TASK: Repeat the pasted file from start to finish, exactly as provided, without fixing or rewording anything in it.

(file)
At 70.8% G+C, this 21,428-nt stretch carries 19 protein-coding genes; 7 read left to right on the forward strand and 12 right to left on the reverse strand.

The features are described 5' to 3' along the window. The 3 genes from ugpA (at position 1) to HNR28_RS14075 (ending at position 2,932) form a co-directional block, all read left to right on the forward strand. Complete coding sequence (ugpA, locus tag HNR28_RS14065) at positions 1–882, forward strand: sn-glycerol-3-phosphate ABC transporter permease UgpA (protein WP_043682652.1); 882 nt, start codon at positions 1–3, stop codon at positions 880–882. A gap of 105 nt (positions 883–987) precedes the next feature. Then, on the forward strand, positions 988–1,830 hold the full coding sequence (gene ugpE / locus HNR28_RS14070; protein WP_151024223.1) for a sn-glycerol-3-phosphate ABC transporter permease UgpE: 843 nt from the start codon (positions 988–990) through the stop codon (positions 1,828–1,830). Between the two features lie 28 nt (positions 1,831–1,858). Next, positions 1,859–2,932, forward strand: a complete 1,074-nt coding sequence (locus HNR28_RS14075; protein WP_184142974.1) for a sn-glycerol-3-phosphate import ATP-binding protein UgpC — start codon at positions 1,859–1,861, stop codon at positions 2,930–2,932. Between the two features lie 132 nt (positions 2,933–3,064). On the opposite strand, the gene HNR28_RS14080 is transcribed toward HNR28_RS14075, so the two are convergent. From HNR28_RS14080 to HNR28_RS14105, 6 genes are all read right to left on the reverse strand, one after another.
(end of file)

At 70.8% G+C, this 21,428-nt stretch carries 19 protein-coding genes; 7 read left to right on the forward strand and 12 right to left on the reverse strand.

The features are described 5' to 3' along the window. The 3 genes from ugpA (at position 1) to HNR28_RS14075 (ending at position 2,932) form a co-directional block, all read left to right on the forward strand. Complete coding sequence (ugpA, locus tag HNR28_RS14065) at positions 1–882, forward strand: sn-glycerol-3-phosphate ABC transporter permease UgpA (protein WP_043682652.1); 882 nt, start codon at positions 1–3, stop codon at positions 880–882. A gap of 105 nt (positions 883–987) precedes the next feature. Then, on the forward strand, positions 988–1,830 hold the full coding sequence (gene ugpE / locus HNR28_RS14070; protein WP_151024223.1) for a sn-glycerol-3-phosphate ABC transporter permease UgpE: 843 nt from the start codon (positions 988–990) through the stop codon (positions 1,828–1,830). Between the two features lie 28 nt (positions 1,831–1,858). Next, positions 1,859–2,932, forward strand: a complete 1,074-nt coding sequence (locus HNR28_RS14075; protein WP_184142974.1) for a sn-glycerol-3-phosphate import ATP-binding protein UgpC — start codon at positions 1,859–1,861, stop codon at positions 2,930–2,932. Between the two features lie 132 nt (positions 2,933–3,064). On the opposite strand, the gene HNR28_RS14080 is transcribed toward HNR28_RS14075, so the two are convergent. From HNR28_RS14080 to HNR28_RS14105, 6 genes are all read right to left on the reverse strand, one after another.